Set in the Tamil Nadu region of southern India, the recent winner of the Best Documentary Short Film Oscar, The Elephant Whisperers, is an impressive work of filmmaking. It is also a work of advocacy and education.
Kartiki Gonsalves, the movie's director, grew up 30 minutes away from Theppakadu Elephant Camp, where the movie was filmed. Established in 1923, the elephants were originally used for military and forestry tasks, but the camp now concentrates on the care of many orphaned and injured elephants, including those needing rehabilitation. Efforts are made to reunite abandoned babies with their elephant families, but this often fails, as do human efforts to raise baby elephants by hand.
With a mother who loved animals and a father who was a photographer, Gonsalves spent her childhood exploring streams and beaches, natural history museums, and aquariums. Beginning with the first frames of the film, the love of wildness and beauty is evident. Viewers are immediately immersed in the setting of place: the water, the moonlight, the animal and human community which have shared this home for eons.
The long and mutual relationships of care between the human and nonhuman world are honored and celebrated. As Bellie, one of the two major human characters in the film, says, "For us Kattunayakans, the well-being of the forest is all that matters." (Both she and Bomman, the other major human character in the film, are part of the Kattunayakan tribal group that has, for generations, specialized in elephant care and honey collection). Bomman comes from a family in which his father and grandfather were mahouts (elephant caretakers) before him—and the film's end looks toward the next generation who might step into this calling.
Into this frame of place is brought the story of these particular elephants and humans: Raghu, Bomman, Bellie, and Ammu. We are shown a hybrid human/elephant family that crosses the borders of species. As Bellie and Bomman say with human words and Raghu and Ammu say with gestures and sounds, each member of this family belongs to the others.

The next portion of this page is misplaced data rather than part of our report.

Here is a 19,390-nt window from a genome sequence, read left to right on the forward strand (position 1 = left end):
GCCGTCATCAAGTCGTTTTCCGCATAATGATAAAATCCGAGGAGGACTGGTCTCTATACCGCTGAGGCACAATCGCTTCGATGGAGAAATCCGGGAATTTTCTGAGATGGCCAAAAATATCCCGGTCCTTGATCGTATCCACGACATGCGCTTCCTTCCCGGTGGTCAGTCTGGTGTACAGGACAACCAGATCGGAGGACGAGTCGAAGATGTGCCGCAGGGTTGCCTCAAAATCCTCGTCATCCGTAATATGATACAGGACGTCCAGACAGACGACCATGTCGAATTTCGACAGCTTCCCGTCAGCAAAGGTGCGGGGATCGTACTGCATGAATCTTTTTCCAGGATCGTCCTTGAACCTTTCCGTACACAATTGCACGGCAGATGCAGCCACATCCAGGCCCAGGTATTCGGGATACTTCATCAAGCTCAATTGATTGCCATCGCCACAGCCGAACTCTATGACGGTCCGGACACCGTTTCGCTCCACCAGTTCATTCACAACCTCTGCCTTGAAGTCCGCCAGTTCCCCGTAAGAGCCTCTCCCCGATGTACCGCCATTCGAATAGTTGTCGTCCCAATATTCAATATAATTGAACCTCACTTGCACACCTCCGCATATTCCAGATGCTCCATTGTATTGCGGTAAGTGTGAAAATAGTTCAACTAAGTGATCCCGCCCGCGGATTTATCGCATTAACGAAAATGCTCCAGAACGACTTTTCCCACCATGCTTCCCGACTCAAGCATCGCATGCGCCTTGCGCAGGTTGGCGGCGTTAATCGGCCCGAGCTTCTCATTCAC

This affection and sense of familial relationship is present throughout the film: parent (Bomman/Bellie) and child (first Raghu and then Ammu), sibling and sibling, parent with parent. It reminded me strongly of my own child-rearing years, when so much of the life of my husband and me was centered around caring for our children together. As with Bomman and Bellie, that strengthened our bonds, certainly with our children, but also with each other. The film gives a beautiful picture of how this happens.
Familial moments run throughout the film. We see the human parents trying to get Raghu to eat balls of millet when he just wants to eat coconut. We see Ammu reach out and curl her arm around Bomman's, drawing him closer to herself. We see baths and meals, celebrations and walks, discipline and many moments of affection and care.
The saddest part of the film is when the forest department takes Raghu away from Bomman and Bellie to give him to another caretaker who has more experience handling adolescent elephants. (Adolescent male elephants typically need a lot of discipline—though this isn't explained in the film). The grief caused by this separation is deep. Clearly Bomman and Bellie miss Raghu intensely and clearly Raghu and Ammu also grieve the separation. I was reminded of the times in child-raising when letting children move apart is difficult and painful (such as kindergarten!) even when it is a necessary step in growing up.
As I was watching the film, a phrase I’ve heard often from a Native American friend of mine, “We are all kin,” kept coming to mind. Although the indigenous protagonists in the film don’t ever use the words, “we are all kin,” that is what the entire film shows us. Bellie says in the film, “Everything about him (Raghu) is like a human except that he cannot talk.”
Love at First Sight